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Dear forum members,

Does anyone have a clear example of an amenable group with exponential growth?

Is real that if G is virtually amenable (has an amenable subgroup of finite index) then it is amenable?

I am sort of novice in advanced group theory. All your comments are more than welcome.

Many thanks

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I think the answers to both your questions ought to be found in Paterson's book "Amenability", which does what it says on the tin –  Yemon Choi Feb 20 '11 at 19:35
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The answers below are good, but perhaps low on explicit examples. As Igor notes, any solvable, non-virtually nilpotent group will do. Examples include the solvable Baumslag--Solitar groups $BS(1,n)=\langle a,b\mid b^{-1}ab=a^n\rangle$. –  HJRW Feb 20 '11 at 22:09
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4 Answers 4

up vote 4 down vote accepted

any solvable group which is not virtually nilpotent has exponential growth. For an example, take a semi-direct product of $Z$ and the direct sum $A$ of infinitely many copies of ${\mathbb Z}$ where the cyclic group acts by translations. It is not hard to see that the growth of the balls is exponential. In fact consider all sequences $(a_i)$ in $A$ with support $[1,\sqrt{n}]$ where $a_i$ is arbitrarily chosen from the set $0,1,2$. It is easy to see that the length of this element in the group is at most $$ C \sum_{i=1}^{\sqrt{n}} i a_i \le 2C \sqrt{n}^2/2= C n $$ which gives you the exponential grwoth

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I think you first sentence is not correct. there are groups of intermediate growth (i.e Grigorchuk group). –  Mustafa Gokhan Benli Feb 20 '11 at 19:34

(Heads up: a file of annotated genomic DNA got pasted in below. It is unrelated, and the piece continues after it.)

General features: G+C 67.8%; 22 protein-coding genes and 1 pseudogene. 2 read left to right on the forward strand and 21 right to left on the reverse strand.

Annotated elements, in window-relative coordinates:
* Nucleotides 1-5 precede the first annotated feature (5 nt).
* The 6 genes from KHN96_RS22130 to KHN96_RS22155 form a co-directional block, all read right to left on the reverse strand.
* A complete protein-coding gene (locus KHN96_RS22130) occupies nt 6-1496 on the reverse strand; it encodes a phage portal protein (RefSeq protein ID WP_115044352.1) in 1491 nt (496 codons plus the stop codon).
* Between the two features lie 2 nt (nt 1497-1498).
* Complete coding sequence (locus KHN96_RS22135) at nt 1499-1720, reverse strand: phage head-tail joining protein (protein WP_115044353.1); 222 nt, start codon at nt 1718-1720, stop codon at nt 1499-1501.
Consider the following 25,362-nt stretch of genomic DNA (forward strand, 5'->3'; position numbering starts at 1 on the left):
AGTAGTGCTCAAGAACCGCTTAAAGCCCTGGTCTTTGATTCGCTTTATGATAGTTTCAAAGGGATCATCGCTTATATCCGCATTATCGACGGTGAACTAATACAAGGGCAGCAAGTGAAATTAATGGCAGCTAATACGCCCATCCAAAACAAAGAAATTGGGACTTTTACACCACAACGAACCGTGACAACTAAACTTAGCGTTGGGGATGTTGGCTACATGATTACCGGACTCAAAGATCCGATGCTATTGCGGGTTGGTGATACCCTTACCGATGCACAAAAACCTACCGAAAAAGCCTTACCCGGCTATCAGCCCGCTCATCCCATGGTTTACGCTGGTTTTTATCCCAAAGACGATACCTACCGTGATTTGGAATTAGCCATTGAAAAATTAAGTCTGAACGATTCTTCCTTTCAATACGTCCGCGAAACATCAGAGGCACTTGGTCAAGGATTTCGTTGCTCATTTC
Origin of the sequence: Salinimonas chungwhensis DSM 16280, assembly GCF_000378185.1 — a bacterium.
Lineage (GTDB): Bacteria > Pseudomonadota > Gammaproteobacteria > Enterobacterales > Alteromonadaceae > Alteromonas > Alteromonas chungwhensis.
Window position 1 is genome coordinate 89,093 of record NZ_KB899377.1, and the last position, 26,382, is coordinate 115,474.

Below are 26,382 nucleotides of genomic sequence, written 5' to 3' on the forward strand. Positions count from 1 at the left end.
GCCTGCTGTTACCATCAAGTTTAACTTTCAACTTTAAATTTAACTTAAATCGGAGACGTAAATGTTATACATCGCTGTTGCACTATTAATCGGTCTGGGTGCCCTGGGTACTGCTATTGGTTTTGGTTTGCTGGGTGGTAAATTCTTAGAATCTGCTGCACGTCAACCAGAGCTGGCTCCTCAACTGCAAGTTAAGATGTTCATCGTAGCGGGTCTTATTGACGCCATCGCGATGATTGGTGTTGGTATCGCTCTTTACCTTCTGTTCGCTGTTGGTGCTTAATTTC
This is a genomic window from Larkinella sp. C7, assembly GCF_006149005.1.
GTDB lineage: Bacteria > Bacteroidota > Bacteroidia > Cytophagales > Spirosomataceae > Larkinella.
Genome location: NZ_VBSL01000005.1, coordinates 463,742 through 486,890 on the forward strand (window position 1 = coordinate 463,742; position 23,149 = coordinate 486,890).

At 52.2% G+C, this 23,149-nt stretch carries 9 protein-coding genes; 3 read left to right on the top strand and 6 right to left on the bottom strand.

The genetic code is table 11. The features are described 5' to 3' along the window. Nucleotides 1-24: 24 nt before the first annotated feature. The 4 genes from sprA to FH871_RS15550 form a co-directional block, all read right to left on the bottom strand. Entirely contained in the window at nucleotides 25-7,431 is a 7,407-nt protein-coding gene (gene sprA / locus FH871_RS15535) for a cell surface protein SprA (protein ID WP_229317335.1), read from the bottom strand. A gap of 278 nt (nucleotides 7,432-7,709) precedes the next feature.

Presumably Keivan means `any *solv*able group which is not virtually nilpotent has exponential growth'. This is the Milnor--Wolf Theorem. –  HJRW Feb 20 '11 at 22:06
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Also, for concision, it might be worth noting that Keivan's example is $\mathbb{Z}\wr\mathbb{Z}$. –  HJRW Feb 20 '11 at 22:10
    
Oh I see I read it as "any amenable group". –  Mustafa Gokhan Benli Feb 20 '11 at 22:48
    
Thank you all for the comments. Yes, as Henry mentioned I meant solvable. –  Keivan Karai Feb 22 '11 at 15:02
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All solvable groups are amenable, but many have exponential growth. Look at J. Milnor's classic 1968 paper...

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Basilica group is amenable but not subexponentially amenable. See L.Bartholdi, B.Virág "Amenability via random walks", Duke Math. J. Volume 130, Number 1 (2005), 39-56.

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@ HW: One could add a polycyclic example, e.g. the semi-direct product $\mathbb{Z}^2\rtimes \mathbb{Z}$, where $\mathbb{Z}$ acts by powers of some hyperbolic automorphism, e.g. the Anosov matrix (2,1,1,1).

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